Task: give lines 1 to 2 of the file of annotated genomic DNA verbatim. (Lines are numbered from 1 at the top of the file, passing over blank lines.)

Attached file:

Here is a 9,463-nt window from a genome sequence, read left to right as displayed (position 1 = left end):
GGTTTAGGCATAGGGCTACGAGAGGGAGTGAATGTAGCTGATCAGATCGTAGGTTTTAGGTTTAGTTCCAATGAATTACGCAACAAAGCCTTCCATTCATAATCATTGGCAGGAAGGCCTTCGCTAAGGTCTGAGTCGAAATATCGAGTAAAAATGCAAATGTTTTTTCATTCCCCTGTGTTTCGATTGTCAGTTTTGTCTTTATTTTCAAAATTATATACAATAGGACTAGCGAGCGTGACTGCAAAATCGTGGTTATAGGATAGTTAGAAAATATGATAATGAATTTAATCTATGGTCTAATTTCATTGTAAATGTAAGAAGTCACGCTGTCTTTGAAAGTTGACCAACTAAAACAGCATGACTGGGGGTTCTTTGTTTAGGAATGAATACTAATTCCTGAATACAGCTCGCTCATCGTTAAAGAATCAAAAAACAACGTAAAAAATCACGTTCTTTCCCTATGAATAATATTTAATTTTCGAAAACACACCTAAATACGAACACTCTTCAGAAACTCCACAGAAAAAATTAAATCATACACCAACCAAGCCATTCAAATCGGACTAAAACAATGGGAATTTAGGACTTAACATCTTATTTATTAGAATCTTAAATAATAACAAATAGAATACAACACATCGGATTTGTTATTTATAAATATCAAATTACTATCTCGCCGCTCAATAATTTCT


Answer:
Here is a 9,463-nt window from a genome sequence, read left to right as displayed (position 1 = left end):
GGTTTAGGCATAGGGCTACGAGAGGGAGTGAATGTAGCTGATCAGATCGTAGGTTTTAGGTTTAGTTCCAATGAATTACGCAACAAAGCCTTCCATTCATAATCATTGGCAGGAAGGCCTTCGCTAAGGTCTGAGTCGAAATATCGAGTAAAAATGCAAATGTTTTTTCATTCCCCTGTGTTTCGATTGTCAGTTTTGTCTTTATTTTCAAAATTATATACAATAGGACTAGCGAGCGTGACTGCAAAATCGTGGTTATAGGATAGTTAGAAAATATGATAATGAATTTAATCTATGGTCTAATTTCATTGTAAATGTAAGAAGTCACGCTGTCTTTGAAAGTTGACCAACTAAAACAGCATGACTGGGGGTTCTTTGTTTAGGAATGAATACTAATTCCTGAATACAGCTCGCTCATCGTTAAAGAATCAAAAAACAACGTAAAAAATCACGTTCTTTCCCTATGAATAATATTTAATTTTCGAAAACACACCTAAATACGAACACTCTTCAGAAACTCCACAGAAAAAATTAAATCATACACCAACCAAGCCATTCAAATCGGACTAAAACAATGGGAATTTAGGACTTAACATCTTATTTATTAGAATCTTAAATAATAACAAATAGAATACAACACATCGGATTTGTTATTTATAAATATCAAATTACTATCTCGCCGCTCAATAATTTCT